Mesquite Harvesting Guide
Mesquite (Prosopis sp.) is a legume that was a traditional staple among indigenous peoples of the southwestern desert. The 6 to 8 inch long beans are high in protein, carbohydrates, fiber, and minerals. Mature pods can be dried and ground into a sweet, nutritious meal or flour in a hammer mill. Although mesquite meal is naturally sweet, it is also extremely effective in controlling blood sugar levels in people with diabetes. Mesquite flour can be substituted for part of the other flour and part of the sweetening used in any baked good to make it healthier. Mesquite flour can also be used to season and coat meats before browning or as protein powder for smoothies.
Harvesting Mesquite Pods
Mesquite pods may ripen anytime over the summer, depending on conditions, and there is usually a second bloom, so they can be picked from late June through October. Ripe pods are usually tan to red in color, and often mottled. Pods are ready to harvest when they are brittle, the seeds inside rattle, and they come off the tree easily. Hard pulling indicates that pods are unripe. Avoid pods that appear to have fungal growth on the outside. Also avoid picking pods off the ground due to possible bacterial and fungal contamination. Please note that pods will fall off the tree easily when they are ripe, so it takes some vigilance to keep track of them to ensure you harvest before this occurs. Holding a large, shallow cardboard produce box under bunches of ripe pods can make harvesting more efficient.
Quality pods can be found in washes, city parks, backyards, and along low-traffic streets where they are likely to receive supplemental water or run-off and have not been in contact with pollutants. Once you have found a tree you want to pick from (look for large, filled out pods), taste one of the pods as the sweetness and flavor varies widely from one tree to the next. Pods from the Honey Mesquite tend to be sweeter, however Velvet Mesquite is the predominant species.
Drying Mesquite Pods
After harvesting, rinse pods, if desired, by dunking them in a pail of water and swishing them around. Place them in the sun for several days to dry thoroughly until they are brittle. The pods are dry when they snap in two rather than bending. For large quantities, place pods on wire mesh over sheets of tin roofing.
Bruchid beetles will likely hatch out of the pods during drying and storage, but this is not something to cause alarm since they are harmless. To avoid hatching beetles (and to dry pods quickly without having to take them inside when monsoons threaten) the recommended technique is to kill the eggs by pasteurizing the pods at low temperatures (215 degree F) in a regular oven or, preferably, a solar oven. Heat pods for 20 to 30 minutes until there is no trace of moisture when the oven door is opened. Take care in a high temp solar oven to either position the oven away from the sun to ensure low temps or remove them promptly once they smell toasty and before they start to brown.
Storing Mesquite Pods
Store pods in a dry, rodent-free place until milling day. It is important that pods are absolutely brittle dry when they are brought in for milling. Pasteurized pods can be stored in buckets with airtight lids and will remain totally bug-free. Large quantities of sun-dried pods can be stored in clean garbage cans and buckets with lids or in closed paper or cloth bags. A few days before the milling, separate pods from any bugs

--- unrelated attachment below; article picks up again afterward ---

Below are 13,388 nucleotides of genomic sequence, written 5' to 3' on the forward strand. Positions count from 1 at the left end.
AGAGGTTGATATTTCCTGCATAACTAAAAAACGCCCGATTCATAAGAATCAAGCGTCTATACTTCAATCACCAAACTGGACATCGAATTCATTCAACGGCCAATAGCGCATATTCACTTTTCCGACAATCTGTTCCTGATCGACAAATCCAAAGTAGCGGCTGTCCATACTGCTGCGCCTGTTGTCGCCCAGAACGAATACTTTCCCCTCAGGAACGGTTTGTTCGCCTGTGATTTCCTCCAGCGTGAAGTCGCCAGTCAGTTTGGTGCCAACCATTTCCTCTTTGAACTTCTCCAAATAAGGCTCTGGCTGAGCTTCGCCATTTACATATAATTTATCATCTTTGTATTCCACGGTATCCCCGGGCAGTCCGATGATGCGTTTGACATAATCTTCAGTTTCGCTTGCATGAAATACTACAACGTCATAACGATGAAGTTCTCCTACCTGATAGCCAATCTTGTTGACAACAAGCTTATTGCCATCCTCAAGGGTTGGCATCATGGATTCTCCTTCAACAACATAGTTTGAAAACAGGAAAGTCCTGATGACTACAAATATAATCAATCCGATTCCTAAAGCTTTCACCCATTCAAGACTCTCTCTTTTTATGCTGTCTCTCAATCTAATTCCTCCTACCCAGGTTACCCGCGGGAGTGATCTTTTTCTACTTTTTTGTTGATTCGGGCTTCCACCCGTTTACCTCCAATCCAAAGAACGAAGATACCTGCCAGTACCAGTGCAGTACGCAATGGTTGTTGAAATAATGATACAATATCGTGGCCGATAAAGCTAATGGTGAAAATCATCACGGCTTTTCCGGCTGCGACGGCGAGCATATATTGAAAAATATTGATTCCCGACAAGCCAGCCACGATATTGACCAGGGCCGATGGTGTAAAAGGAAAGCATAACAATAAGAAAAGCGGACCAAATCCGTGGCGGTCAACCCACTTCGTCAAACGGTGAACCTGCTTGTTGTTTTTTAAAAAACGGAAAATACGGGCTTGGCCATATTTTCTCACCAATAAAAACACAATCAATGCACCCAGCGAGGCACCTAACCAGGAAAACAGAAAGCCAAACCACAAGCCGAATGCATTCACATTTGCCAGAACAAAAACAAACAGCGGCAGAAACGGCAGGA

collected at the bottom, and place them in the sun for their final drying. Also ensure that pods are totally free of dirt, debris, and especially small stones (to avoid serious damage to the hammer mill).
Milling Mesquite Pods
Mesquite meal was traditionally ground with stone implements due to the rock hard seeds and fibrous pods. Modern mills make the work much easier. Hammer mills use “hammers” to rapidly pulverize the entire pod into flour. The pods are high in sugar so they will quickly gum up grinding type mills and shorten the life of home blenders. Millings are scheduled in the dry months after the high dew point of the summer monsoon season since dry mesquite pods are hydroscopic and will reabsorb some of the atmospheric moisture.
Five gallons of mesquite pods makes approximately one gallon (five pounds) of meal, depending on how tightly the pods are packed. Mesquite meal retails at approximately $15 a pound.
Annual Community Mesquite Millings have been held at the Bisbee Farmers Market, Cascabel Community Center, and various locations in Tucson for many years. Baja Arizona Sustainable Agriculture purchased its own hammer mill last year, so more millings will be scheduled in Cochise County and elsewhere. See Milling dates and information below. There is a $5 minimum charge and limit of 15 gallons of pods per family at most community millings.
· Pick pods when they are tan to red, the seeds inside rattle, and they pull off the tree easily
· Don’t pick pods with fungal growth or black mold
· Don’t collect pods off of the ground
· Dry pods outside or in an oven until they are brittle and snap in half easily
· Store pods in a dry, rodent-free place
· A few days before milling the pods, re-dry them and remove any bugs, dirt, or debris
For More Information
· www.omick.net – desert foods harvesting tips & recipes under the Native Desert Foods section